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With robotaxis still a distant dream, lidar makes itself useful

By Gabrielle Coppola, Bloomberg News on

Published in Science & Technology News

The promise of self-driving cars and robotaxi fleets once seemed just around the corner, but reality is setting in. Makers of the underlying technology are pivoting to more realistic ways of making money in the here and now.

Among the most expensive components of autonomous vehicles are laser-based sensors that allow a car's computer to "see" its surroundings. As automakers push back timelines for introducing self-driving models, companies that specialize in these laser sensors, known as lidar, are targeting more limited features for passenger cars that will go into production in a few years. That's a shift from the driverless fleets once at the center of manufacturers' strategies.

Companies are betting they can make this business model work by whittling down the cost of laser sensors, which can reach thousands of dollars. That would make it affordable enough for automakers introducing semi-autonomous features such as hands-free highway driving. Lidar is becoming more familiar to consumers, too, and is a feature of higher-end versions of Apple Inc.'s new iPhone 12.

Lidar startups have raised hundreds of millions of dollars, seizing on demand for high-tech auto investments. Luminar Technologies Inc.'s 25-year-old founder is set to become one of the world's youngest billionaires when it completes a reverse merger later this year, and Velodyne Lidar Inc. went public via reverse merger last month.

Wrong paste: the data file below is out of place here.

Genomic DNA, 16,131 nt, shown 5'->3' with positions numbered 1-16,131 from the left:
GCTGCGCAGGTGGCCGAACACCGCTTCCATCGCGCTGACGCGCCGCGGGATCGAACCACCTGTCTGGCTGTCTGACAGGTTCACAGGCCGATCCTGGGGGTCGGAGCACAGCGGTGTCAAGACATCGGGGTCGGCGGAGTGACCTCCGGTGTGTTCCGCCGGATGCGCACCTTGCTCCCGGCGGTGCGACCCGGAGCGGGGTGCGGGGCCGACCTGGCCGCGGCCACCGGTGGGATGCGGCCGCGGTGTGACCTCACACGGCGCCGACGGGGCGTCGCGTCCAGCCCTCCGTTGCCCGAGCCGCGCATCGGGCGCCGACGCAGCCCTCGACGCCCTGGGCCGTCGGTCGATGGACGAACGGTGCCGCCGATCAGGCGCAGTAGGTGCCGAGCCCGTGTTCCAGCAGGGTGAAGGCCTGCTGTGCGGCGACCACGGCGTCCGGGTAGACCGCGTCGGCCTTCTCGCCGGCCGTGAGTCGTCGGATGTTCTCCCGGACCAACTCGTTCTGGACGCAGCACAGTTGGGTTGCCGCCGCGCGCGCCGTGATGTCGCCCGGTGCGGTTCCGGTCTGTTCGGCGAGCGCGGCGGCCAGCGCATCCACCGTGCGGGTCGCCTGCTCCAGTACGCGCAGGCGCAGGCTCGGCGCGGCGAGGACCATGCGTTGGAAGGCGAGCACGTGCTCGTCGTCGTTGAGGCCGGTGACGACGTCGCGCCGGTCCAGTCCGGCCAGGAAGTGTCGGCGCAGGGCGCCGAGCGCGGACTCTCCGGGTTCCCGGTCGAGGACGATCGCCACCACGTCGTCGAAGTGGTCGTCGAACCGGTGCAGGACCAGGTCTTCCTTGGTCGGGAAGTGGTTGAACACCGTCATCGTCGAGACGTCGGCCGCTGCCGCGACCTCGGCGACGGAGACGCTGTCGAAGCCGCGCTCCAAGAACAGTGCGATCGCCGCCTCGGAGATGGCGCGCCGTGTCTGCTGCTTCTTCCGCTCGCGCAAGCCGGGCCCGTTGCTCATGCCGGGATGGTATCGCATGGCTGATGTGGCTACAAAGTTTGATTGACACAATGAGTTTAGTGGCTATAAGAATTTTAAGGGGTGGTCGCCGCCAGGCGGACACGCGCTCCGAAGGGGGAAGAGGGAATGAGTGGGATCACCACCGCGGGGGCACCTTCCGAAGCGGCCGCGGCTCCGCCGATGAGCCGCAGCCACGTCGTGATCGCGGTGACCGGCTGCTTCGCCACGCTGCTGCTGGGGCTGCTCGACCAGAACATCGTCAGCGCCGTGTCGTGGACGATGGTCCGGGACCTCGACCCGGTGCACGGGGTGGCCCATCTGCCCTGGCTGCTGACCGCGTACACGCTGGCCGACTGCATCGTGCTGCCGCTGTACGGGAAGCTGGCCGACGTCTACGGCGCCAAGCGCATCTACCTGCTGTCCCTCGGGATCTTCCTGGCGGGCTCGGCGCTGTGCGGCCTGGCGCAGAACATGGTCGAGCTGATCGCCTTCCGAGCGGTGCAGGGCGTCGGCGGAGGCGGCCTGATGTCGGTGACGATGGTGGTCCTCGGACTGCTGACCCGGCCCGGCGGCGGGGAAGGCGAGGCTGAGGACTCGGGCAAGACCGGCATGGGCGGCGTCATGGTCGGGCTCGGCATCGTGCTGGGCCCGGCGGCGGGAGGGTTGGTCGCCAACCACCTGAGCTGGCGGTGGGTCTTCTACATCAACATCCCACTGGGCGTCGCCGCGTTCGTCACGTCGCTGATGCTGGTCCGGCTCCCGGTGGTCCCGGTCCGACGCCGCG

The game plan is to generate revenue on the long road to full autonomy, said Grayson Brulte, who runs a consulting firm in Palm Beach, Fla., focused on autonomous vehicles."The only way in the current mobility market for autonomy or semi-autonomy to show revenue growth is ADAS," said Brulte, using industry parlance for partial autonomy, or Advanced Driver Assistance Systems. "As higher levels of autonomy mature, then you can start to have that additional revenue growth."

Surge in Sensors

 

The market for lidar sensors in light-duty vehicles could reach $46 billion in sales by 2030, with much of that going to enable partial autonomy, according to Sam Abuelsamid, principal analyst with Guidehouse Insights, a research company. A lot of that volume will come from makers of low-cost lidar sensors, including Continental AG and radar supplier Ibeo Automotive Systems GmbH, he said.

Innoviz Technologies Ltd., an Israeli startup backed by two of the world's largest auto suppliers, Aptiv Plc and Magna International Inc., is pitching its latest sensors as a cheaper way for automakers to start phasing in more-sophisticated technology because it allows for upgrades as self-driving systems become more capable and widespread.

Innoviz supplies lidar for BMW AG's iNext car due in 2021, which will gradually introduce so-called Level 3 autonomy, meaning drivers will be able to take their hands off the wheel and eyes off the road in limited circumstances.

"This is really solving a big problem," said Omer Keilaf, the company's chief executive officer.

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